Appalling, but the alternative was to lose both babies and the mother. In such a case, as the article discusses, killing is not the intent, saving life is the intent.
I don't think the day is far off when a baby will be able to be saved in most cases of ectopic pregnancy, e.g. they could remove the fallopian tube; implant it, embryo and all, in the mother's uterus; then slit the tube open (imagine slitting a section of a drinking straw lengthwise) so placenta and baby have room to develop.
BTW, there have been (exceedingly rare) cases when a baby implanted ectopically on the mother's inner abdominal wall, and both survived. The baby had to be delivered surgically, of course.
I think technically it is an abortion, as is what we more routinely call a miscarriage.
But I get your point. The purpose of elective abortion, what we usually call just “abortion,” is to produce a dead baby.
If a dead baby is the tragic result of attempts to treat a medical condition, that is entirely different. It’s the difference between first degree murder and a patient dying in surgery.
Indeed. The post referenced here mentions “that in very infrequent cases, babies and mothers may actually survive an ectopic pregnancy.” (The web link link therein seems to be dead.) The right thing to do, as we know, if to make every effort to preserve innocent life when we can.
I note with interest as well, how the author mentions instances of killing that are within the realm of moral rectitude. Also that moral choices are not a matter of self-justification in the scheme of eternal matters.
Here are links to stories about ectopic pregnancies survived by mother and child.
Haven’t found anything like a statistical analysis. In a world with 6B people, lots of weird stuff will happen. Given the way an ectopic pregnancy works, I really don’t think survival is anything to bet the farm on.
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the correct procedure in locked twins is to push the child back and unlock the heads and then proceed to delivery. However, this takes skill...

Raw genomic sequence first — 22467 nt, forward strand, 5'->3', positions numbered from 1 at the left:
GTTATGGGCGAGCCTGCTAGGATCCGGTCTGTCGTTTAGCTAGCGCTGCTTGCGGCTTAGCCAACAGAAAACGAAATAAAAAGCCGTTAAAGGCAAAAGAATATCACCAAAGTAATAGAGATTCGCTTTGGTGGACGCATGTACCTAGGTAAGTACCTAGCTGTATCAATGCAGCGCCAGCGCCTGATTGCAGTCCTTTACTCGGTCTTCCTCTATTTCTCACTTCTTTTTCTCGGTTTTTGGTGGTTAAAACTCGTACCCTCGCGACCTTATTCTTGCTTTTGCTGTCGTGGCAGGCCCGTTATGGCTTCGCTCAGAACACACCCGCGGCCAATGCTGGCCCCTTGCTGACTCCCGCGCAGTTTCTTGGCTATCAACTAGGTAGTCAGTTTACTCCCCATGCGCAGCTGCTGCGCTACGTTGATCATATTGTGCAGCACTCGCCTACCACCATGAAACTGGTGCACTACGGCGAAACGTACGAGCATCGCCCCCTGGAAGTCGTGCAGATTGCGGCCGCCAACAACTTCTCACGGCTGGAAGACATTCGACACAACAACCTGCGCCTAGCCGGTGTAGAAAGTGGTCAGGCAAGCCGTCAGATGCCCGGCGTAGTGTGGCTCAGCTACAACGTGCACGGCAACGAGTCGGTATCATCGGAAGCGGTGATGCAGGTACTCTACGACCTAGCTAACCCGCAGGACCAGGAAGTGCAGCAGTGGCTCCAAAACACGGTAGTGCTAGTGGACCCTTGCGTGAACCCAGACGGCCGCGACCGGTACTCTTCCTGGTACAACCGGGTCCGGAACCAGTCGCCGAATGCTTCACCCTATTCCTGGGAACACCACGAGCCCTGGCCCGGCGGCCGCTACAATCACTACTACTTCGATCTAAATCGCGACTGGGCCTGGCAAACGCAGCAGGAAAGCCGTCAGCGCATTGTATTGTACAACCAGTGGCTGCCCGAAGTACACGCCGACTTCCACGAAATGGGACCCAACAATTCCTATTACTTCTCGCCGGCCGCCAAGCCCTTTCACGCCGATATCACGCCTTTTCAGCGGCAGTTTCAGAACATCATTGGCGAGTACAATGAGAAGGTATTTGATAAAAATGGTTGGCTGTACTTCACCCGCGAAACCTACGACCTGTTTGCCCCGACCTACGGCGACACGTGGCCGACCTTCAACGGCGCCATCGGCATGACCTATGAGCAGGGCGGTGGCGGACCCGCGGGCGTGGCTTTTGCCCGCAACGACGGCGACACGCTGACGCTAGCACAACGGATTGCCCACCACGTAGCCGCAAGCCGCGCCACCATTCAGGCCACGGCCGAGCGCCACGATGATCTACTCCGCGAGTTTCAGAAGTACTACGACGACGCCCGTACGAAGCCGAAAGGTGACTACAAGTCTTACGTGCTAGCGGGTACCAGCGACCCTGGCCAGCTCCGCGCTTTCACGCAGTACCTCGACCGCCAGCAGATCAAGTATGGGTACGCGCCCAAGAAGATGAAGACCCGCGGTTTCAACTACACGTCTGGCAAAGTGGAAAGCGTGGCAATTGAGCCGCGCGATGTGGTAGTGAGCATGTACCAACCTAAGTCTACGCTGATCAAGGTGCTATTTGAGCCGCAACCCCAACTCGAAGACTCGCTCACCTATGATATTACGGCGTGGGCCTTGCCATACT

don’t read furthur if you have a queasy stomach.
usually in such cases, the first twin ends up dying before decapitation. And decapitation could result in a perforated uterus and dead mother if done by a midwife...which is why partial birth abortion is so dangerous...the mother’s uterus is softer than the baby’s skull so is often injured.
Locked twins can be avoided by cesarean delivery in all cases in which first baby is not vertex. However, if the first baby is already partially delivered as breech, disimpaction can be tried by pushing both heads upward out of the pelvis under anesthesia. If this cannot be done, cesarean with abdominal delivery of both fetuses may be the safest route.
I grew up in the Catholic Church. I remember a Nun telling us that if an adult was driving a car and got into a situation where he could either hit and kill a child, or go over a cliff/bridge to his own death, he should save himself and kill the child. The reasoning being that an adult might not be truly saved and the child was not of age to be condemned - the child was a sure thing for Heaven. Back in the 50’s early 60’s they didn’t equate abortion into the deal, but I wonder what actual doctrine would say - save a sinner and ensure a child gets to Heaven or save a child and open up the possibility of two lost souls (adult who may not be saved and child who may come of age and decline the Gift).